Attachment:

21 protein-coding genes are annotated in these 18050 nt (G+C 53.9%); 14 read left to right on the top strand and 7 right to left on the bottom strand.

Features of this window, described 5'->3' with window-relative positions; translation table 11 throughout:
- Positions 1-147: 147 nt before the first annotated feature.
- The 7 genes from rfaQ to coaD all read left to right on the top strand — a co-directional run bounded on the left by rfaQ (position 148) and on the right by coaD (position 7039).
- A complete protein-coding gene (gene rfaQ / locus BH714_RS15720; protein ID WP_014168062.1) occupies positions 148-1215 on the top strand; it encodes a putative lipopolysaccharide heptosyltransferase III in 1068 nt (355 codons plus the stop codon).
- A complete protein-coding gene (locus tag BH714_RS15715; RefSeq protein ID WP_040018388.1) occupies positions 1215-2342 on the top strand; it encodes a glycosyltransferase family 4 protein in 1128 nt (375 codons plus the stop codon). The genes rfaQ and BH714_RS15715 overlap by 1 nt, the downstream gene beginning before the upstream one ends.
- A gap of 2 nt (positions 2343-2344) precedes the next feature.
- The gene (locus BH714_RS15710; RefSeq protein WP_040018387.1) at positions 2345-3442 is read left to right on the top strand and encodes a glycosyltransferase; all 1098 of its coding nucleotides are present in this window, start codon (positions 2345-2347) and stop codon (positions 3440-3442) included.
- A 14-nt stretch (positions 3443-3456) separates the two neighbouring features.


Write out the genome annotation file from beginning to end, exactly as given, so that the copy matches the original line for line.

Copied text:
21 protein-coding genes are annotated in these 18050 nt (G+C 53.9%); 14 read left to right on the top strand and 7 right to left on the bottom strand.

Features of this window, described 5'->3' with window-relative positions; translation table 11 throughout:
- Positions 1-147: 147 nt before the first annotated feature.
- The 7 genes from rfaQ to coaD all read left to right on the top strand — a co-directional run bounded on the left by rfaQ (position 148) and on the right by coaD (position 7039).
- A complete protein-coding gene (gene rfaQ / locus BH714_RS15720; protein ID WP_014168062.1) occupies positions 148-1215 on the top strand; it encodes a putative lipopolysaccharide heptosyltransferase III in 1068 nt (355 codons plus the stop codon).
- A complete protein-coding gene (locus tag BH714_RS15715; RefSeq protein ID WP_040018388.1) occupies positions 1215-2342 on the top strand; it encodes a glycosyltransferase family 4 protein in 1128 nt (375 codons plus the stop codon). The genes rfaQ and BH714_RS15715 overlap by 1 nt, the downstream gene beginning before the upstream one ends.
- A gap of 2 nt (positions 2343-2344) precedes the next feature.
- The gene (locus BH714_RS15710; RefSeq protein WP_040018387.1) at positions 2345-3442 is read left to right on the top strand and encodes a glycosyltransferase; all 1098 of its coding nucleotides are present in this window, start codon (positions 2345-2347) and stop codon (positions 3440-3442) included.
- A 14-nt stretch (positions 3443-3456) separates the two neighbouring features.